If you have a mind for legalese and enjoy a challenge, take a look at it.

Culmination of his argument is:

"...the power of the president to make appointments is explicitly spelled out in the constitution. By blocking it, the Senate is thus effectively denying the executive his indisputable authority." ...

"Filibusters of judicial nominees have always been a bad idea. They are also an unconstitutional idea. I used to think otherwise, but I have not heard an argument that overcomes the structure of the constitution. No matter who is president, nominees deserve an up-or-down vote."

If you put these together, the NO FILIBUSTER OF JUDGES argument is certain to win the day in an honest court.

44 posted on 05/28/2005 8:07:06 PM PDT by AFPhys ((.Praying for President Bush, our troops, their families, and all my American neighbors..))
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To: RWR8189
I'm thinking that from the beginning we should have called this the "Democrat option," not the nuclear option, not the constitutional option. Democrats have used it repeatedly in the past and are world class hypocrites for feigning shock and dismay over Republican promises to invoke it in this very narrow and special circumstance.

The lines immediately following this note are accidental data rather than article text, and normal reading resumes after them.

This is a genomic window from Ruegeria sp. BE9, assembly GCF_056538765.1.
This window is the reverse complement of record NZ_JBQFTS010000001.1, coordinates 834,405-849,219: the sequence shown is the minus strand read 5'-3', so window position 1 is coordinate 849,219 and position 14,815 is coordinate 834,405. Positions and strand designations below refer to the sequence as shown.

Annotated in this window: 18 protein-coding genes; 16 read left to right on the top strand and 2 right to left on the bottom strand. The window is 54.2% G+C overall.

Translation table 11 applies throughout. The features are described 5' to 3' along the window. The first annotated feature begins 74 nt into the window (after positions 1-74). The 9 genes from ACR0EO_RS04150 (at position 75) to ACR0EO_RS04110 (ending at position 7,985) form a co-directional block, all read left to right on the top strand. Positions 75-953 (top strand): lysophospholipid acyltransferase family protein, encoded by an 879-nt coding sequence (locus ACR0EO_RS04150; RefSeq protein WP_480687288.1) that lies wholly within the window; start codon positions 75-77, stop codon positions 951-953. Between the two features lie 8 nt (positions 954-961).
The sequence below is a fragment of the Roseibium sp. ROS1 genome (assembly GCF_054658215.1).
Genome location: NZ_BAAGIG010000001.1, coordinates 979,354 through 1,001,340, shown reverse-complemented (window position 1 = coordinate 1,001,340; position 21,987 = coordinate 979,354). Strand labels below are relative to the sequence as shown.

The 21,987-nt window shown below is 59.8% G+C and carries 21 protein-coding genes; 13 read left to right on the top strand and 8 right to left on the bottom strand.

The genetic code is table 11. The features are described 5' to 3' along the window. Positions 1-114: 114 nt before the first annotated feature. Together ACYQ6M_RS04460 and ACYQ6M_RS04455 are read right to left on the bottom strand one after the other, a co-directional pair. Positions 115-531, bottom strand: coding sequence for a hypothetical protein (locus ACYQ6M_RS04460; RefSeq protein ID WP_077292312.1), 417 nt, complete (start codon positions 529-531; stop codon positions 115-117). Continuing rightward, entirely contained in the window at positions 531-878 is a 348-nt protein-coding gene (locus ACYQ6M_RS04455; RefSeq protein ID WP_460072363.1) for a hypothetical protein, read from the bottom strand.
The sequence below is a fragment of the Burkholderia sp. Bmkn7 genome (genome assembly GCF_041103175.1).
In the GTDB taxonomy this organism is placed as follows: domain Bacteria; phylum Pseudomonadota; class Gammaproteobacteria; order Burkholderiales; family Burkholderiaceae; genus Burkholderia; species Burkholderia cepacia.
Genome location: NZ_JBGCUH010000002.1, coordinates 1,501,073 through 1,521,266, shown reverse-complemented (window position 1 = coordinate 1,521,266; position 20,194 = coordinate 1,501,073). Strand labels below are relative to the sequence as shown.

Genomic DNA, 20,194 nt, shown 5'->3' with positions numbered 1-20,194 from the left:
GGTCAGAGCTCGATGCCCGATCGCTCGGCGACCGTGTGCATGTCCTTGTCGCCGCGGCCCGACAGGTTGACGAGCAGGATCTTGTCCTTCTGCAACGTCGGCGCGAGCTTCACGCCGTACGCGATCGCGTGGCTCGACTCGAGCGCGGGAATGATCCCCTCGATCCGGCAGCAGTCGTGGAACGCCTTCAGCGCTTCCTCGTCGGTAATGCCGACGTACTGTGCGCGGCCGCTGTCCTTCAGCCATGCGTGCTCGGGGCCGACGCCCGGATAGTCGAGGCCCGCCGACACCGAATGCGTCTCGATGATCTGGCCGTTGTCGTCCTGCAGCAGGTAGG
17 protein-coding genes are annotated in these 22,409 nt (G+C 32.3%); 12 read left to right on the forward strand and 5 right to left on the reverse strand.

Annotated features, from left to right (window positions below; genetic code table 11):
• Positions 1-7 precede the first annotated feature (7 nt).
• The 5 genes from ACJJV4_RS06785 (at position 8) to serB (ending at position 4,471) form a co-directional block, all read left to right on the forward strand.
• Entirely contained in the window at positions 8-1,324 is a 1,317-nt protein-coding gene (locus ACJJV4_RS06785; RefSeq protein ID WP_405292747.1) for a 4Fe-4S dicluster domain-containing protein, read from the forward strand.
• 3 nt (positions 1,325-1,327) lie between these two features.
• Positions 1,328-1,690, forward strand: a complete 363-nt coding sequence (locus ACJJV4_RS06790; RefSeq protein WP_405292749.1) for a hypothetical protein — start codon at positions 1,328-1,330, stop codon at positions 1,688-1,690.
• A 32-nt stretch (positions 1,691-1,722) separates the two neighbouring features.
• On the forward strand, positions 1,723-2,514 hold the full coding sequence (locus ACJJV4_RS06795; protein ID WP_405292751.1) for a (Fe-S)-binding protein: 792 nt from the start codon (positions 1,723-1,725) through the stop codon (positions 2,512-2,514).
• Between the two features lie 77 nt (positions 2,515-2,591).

Calling it the "Democrat option" or perhaps the Robert Byrd option would have brought the focus back to the Democrats and placed their hypocrisy under a very bright light. As it is, the Democrats have bamboozled many people into believing this is a new and underhanded tactic about to be sprung on the tender and precious Senate by a conspiring and evil Republican cabal.

45 posted on 05/28/2005 8:43:37 PM PDT by JCEccles (Andrea Dworkin--the Ward Churchill of gender politics.)
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To: Txsleuth

Glad to see somebody else thinks Kasich is Little Lord Fauntleroy. He's a RINO, weenie boy gun grabber.


46 posted on 05/28/2005 8:50:29 PM PDT by Luke21
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To: Luke21

I noticed that from his first show, and was shocked to find out he was a Republican!


47 posted on 05/28/2005 8:55:47 PM PDT by Txsleuth (Mark Levin for Supreme Court Justice)
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To: CMailBag

LOL!


48 posted on 05/28/2005 11:21:23 PM PDT by strategofr (What did happen to those 293 boxes of secret FBI files (esp on Senators) Hillary stole?)
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To: mc5cents

LOL!


49 posted on 05/28/2005 11:24:10 PM PDT by strategofr (What did happen to those 293 boxes of secret FBI files (esp on Senators) Hillary stole?)
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To: mowkeka

Good men? We have Hatch to thank for 1. Ginsberg 2. Souter 3. Talking the Republicans out of filibustering judges when they were in the minority. If they had the Rats would have pulled the "Byrd" option and this would be a settled matter. Hatch is either stupid or a skunk. In either case he is an empty suit.


50 posted on 05/29/2005 6:04:59 AM PDT by Les_Miserables